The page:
This creates a very distinct adversarial relationship between you and a Warchief that has managed to best you a couple of times. Very rarely before in my gaming life have I wanted to kill a character in the game as much as I have a couple of the Uruk-Hai. You combine their taunts with a distinct personality and visual aesthetic, and they become targets in their own right, regardless of their bearing on the story proper.
The game receives an 8 out of 10 from me, because there have been a few AI/graphical issues in my many hours with the game so far. It's definitely got an excellent depth and immense replay value, but it does still fall short of gaming perfection.
On the whole, this is my current 'Game of the Year' contender, though I do expect it to be dethroned by something or another in the glut of Holiday releases coming down the pipe. I definitely recommend the title for fans of Middle Earth, Assassin's Creed or the Batman titles, as it combines the three into a flashy bit of swordplay and decapitated Uruk-Hai.
If you don't care for the titles referenced or the universe, and don't feel inspired by the 'Nemesis System', you'll probably be a bit more on the fence about it than I am. I do feel comfortable giving it a healthy recommendation for all other (mature) gamers.… Expand
Average User Score: 5.7Sep 30, 2014Well below the hype and completely devoid of endgame content, Destiny proves itself a shadow of what it said it was on the tin. Bungivision said to ignore the day one reviews, as the game only really started when you hit the 'soft' level cap of 20. Terrible advice, if ever there was any.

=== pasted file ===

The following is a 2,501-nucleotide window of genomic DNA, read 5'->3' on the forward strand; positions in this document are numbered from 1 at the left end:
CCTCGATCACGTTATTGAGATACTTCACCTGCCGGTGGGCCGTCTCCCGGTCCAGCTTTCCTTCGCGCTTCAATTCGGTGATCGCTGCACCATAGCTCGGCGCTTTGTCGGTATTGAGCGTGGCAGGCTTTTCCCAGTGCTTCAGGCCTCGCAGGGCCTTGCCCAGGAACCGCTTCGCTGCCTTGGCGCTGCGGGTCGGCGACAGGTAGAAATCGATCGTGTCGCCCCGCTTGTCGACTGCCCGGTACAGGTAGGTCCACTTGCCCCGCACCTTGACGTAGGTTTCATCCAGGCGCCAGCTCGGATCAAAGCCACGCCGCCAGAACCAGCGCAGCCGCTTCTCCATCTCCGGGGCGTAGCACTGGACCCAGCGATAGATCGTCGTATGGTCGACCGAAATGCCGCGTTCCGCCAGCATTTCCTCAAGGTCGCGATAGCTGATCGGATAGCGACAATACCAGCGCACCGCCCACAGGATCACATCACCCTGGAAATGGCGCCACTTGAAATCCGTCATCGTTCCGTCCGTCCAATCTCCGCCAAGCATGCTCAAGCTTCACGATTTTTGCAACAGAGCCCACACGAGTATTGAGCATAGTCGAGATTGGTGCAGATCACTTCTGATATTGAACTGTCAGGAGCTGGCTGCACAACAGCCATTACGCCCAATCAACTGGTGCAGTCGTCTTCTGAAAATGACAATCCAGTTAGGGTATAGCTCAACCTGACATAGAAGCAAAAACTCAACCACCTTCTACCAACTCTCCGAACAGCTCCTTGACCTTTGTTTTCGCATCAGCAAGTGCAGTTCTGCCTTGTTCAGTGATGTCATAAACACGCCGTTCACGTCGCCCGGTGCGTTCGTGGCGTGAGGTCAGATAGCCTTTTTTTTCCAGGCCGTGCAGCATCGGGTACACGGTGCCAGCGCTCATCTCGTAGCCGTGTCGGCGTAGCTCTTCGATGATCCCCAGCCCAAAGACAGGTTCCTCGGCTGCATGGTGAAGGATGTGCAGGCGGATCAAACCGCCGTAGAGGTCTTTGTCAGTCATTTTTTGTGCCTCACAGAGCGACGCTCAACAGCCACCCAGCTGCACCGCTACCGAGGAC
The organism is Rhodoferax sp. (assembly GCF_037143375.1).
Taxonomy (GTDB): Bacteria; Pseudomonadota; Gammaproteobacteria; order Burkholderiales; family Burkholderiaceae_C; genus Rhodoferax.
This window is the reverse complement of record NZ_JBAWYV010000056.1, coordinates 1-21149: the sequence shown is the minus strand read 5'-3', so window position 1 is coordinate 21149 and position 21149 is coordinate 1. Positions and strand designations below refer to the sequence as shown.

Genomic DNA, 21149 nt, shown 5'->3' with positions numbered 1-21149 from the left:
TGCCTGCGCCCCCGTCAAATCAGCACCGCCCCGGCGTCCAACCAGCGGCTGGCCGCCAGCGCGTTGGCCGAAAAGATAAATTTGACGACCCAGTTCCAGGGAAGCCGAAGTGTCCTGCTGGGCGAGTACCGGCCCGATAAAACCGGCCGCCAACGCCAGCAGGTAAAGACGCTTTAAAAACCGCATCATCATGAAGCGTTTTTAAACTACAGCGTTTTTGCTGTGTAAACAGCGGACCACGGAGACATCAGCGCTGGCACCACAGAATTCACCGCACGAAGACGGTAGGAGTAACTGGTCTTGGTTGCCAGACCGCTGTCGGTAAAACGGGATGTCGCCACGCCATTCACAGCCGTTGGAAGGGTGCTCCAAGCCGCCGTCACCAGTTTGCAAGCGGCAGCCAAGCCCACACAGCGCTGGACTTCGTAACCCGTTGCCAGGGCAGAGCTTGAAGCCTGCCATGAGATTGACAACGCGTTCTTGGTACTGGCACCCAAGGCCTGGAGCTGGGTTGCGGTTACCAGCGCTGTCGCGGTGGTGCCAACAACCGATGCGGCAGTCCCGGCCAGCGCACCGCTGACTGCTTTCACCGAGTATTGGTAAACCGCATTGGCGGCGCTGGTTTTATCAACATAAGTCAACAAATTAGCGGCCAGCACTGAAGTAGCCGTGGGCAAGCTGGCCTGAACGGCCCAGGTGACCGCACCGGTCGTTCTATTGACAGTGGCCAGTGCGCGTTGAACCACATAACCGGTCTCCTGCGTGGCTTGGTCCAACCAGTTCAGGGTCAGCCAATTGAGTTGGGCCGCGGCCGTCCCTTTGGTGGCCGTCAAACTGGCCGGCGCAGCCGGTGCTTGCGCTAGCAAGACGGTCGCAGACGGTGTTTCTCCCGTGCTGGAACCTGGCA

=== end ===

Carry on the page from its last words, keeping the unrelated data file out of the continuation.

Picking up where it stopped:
By the time you reach level 20 (or level 29, which is where I found myself as I went to trade in the title while it was still worth $30), you've already seen everything in the game, more than once, with the exception of a single 'raid', the Vault of Glass. You only get rewarded for running the raid once a week, leaving there nothing to do in a PvE sense that has not already been seen and experienced dozens of times.
The PvP is serviceable, but runs into some pronounced balancing issues, and is a shadow of it's obvious inspiration, the Halo franchise. It is obvious that the departure of key Bungie staff and the hard deadline set by Activision (to capitalize on the unique multi-generational marketshare this fall) gutted this game. There is a Reddit AMA from an alleged developer that confirms that the game that was released doesn't reflect the game they spent 8 years on and one can only assume that they'll include the additional (read: missing) content in paid DLC's, if at all.
I would recommend looking elsewhere to kick off your holiday gaming glut, as there are several titles coming out with a much more refined vision/pedigree. The gunplay IS very solid, and your every bullet feels as though it has weight and impact, but that ultimately wasn't enough to carry me farther than the first 2 1/2 weeks of playtime. Bungie has often touted the 10 year plan for the universe, but I wouldn't be at all surprised to find this the only title in the franchise.
On the whole, despite the solid shooting mechanics, I was rather disappointed at the lack of content/story, and can't help but feel a little mislead by the advertising. I can't in good conscious recommend this to anyone who is looking for a game with legs/follow through, or someone expecting the excellence of Bungie's previous efforts.… Expand